King of the filthy, king of the fallen, we living again
King of the shooters, looters, boosters, and ghettos poppin'
King of the past, present, future, my ancestors watchin'
This song is expected to set the tone of the rest of the album but is instead just the opposite. This perhaps serves as an apologue spotting our expectations of the movie vs the reality of it. As we've seen on social media over the days nearing the film's worldwide debut, there's much more weighed on the movie's shoulder than is fair. This is a movie expected to bring peace into Black communities, as well reduce poverty and do away with systematic oppression and racism. This pressure is more than unrealistic and simply absurd. We should instead be embracing and celebrating the movie for what it is; the first movie of its scale and budget to consist of a predominantly Black cast, centred around a Black lead, set in a advanced (though fictional) African nation.
In "King's Dead" we find that this time Kendrick (the featured artists too) sheds his own character and conjures that of anti-hero and the Wakandan King's foe, Killmonger. Killmonger is angered and darkened against T'Challa upon his father being previously exiled (murdered) from Wakanda. He's now here, wreaking chaos and vengence as he plans to claim the Wakanda King's live and so have his nation for himself. So help any one who tries to stop him.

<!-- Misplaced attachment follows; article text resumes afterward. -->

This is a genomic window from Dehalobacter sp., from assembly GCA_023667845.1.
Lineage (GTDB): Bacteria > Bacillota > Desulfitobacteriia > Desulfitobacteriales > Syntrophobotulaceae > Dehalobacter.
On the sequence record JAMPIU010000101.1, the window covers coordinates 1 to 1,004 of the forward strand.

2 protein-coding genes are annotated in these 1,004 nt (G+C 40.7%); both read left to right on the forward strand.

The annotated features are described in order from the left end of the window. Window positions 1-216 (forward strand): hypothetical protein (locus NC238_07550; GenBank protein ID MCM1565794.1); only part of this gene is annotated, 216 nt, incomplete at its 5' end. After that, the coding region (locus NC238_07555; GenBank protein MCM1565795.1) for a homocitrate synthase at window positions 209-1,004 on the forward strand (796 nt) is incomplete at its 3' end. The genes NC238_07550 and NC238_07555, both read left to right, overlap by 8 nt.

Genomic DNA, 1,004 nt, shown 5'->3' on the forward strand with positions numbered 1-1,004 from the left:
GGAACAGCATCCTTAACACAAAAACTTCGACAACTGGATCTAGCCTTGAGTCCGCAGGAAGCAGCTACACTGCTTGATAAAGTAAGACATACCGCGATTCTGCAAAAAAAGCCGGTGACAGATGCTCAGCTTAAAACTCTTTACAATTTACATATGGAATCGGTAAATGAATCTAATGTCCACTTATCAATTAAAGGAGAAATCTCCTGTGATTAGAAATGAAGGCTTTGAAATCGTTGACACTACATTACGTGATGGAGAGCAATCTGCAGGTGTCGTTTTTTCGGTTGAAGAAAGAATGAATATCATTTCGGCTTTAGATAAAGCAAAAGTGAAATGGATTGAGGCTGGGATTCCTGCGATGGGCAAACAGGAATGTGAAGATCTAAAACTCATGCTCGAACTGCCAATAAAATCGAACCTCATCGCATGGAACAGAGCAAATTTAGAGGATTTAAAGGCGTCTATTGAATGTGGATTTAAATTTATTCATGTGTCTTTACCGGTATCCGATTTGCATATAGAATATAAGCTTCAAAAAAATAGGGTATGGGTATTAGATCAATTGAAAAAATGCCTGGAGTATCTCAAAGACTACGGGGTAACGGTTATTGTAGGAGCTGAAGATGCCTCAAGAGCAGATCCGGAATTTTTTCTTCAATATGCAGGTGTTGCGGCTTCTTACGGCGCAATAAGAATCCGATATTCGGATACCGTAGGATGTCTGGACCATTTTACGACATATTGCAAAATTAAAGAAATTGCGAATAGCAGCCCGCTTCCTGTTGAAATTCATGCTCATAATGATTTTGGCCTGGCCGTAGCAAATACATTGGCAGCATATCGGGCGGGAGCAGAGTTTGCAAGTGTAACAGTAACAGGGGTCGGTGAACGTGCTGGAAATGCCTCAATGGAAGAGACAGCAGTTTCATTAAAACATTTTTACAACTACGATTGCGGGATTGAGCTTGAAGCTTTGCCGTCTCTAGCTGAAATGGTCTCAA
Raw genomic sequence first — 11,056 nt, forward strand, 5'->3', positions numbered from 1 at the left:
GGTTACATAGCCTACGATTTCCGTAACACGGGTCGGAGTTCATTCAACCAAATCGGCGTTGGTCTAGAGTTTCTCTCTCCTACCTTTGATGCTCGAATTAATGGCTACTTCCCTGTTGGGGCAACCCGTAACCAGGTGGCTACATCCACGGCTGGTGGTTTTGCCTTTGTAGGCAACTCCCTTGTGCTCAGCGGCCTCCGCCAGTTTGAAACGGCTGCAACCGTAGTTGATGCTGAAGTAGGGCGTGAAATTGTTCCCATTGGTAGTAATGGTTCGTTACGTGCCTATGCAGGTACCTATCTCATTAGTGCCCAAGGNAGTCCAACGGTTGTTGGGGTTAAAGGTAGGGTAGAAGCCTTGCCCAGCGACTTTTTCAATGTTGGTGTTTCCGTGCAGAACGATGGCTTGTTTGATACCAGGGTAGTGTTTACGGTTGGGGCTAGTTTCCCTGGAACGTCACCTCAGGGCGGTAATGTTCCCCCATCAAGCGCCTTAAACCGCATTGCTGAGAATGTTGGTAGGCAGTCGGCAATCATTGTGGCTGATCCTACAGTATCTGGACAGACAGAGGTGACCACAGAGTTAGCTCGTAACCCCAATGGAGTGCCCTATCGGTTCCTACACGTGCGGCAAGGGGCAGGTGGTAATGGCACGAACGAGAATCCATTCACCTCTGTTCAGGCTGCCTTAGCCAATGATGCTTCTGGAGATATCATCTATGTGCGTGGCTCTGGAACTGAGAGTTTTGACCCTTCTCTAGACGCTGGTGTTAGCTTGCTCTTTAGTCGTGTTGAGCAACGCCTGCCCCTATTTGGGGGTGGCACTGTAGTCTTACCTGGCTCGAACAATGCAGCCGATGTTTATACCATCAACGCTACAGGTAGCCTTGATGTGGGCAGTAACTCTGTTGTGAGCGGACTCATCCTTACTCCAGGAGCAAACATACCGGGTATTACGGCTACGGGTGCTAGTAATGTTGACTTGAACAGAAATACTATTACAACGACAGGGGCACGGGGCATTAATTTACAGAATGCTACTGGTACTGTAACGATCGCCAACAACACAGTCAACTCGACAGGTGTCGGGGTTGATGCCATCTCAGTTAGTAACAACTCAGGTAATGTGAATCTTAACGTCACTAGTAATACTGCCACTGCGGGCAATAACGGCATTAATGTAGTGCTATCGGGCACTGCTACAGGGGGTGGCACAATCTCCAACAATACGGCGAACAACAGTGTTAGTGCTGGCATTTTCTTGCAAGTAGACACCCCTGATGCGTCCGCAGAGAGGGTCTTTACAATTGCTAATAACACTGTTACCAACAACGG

Kendrick LamarWho am I? Not your father, not your brother
Not your reason, not your future
Not your comfort, not your reverence, not your glory
Not your heaven, not your angel, not your spirit
Not your message, not your freedom
Not your people, not your neighbor
Not your baby, not your equal
Not the title y'all want me under
All hail King Killmonger
The opening track is followed by the less weighty, more hopeful "All the Stars", featuring Kendrick's label-mate, SZA. This track goes into the "pop-friendly" basket that I addressed above, dawning a sing-along electricity over a thumping and clocking production. Here we find the two artists encouraging endearment while encouraging ambition and bravery.
Songs such as X, Pray for Me and Opps strike a perfect balance between concious-rap and club-banger material. The forces on either side of the equilibrium offer lighter and darker variations respectively. Chaos is set to confront an otherwise peaceful nation by way of the vengeful Killmonger. This enemy serves as a corrupted rendition of T'Challa. The attack he imposes unto Wakanda will undoubtedly agitate the Wakandan King to the point of him confronting his dark side. This calls for T'Challa to reconcile his virtuous side with his more taunted side on an equal grounding so that he may be able to defeat his foe and protect his people from harm.
The Black Panther album is a fusion of African sounds digitally manipulated into futurism. It is a well-balanced album that serves the Disney agenda for wide appeal while also portioning to a grounding where which it is faithful to its true inspiration; Black lives, our struggles and what we'd be capable of were we not leashed. Though it strays from exploring afrocetrism/futurism and other African themes of the sort, this is a seasoned album that adequately fulfills its purpose as the musical support of a superhero movie of this scale.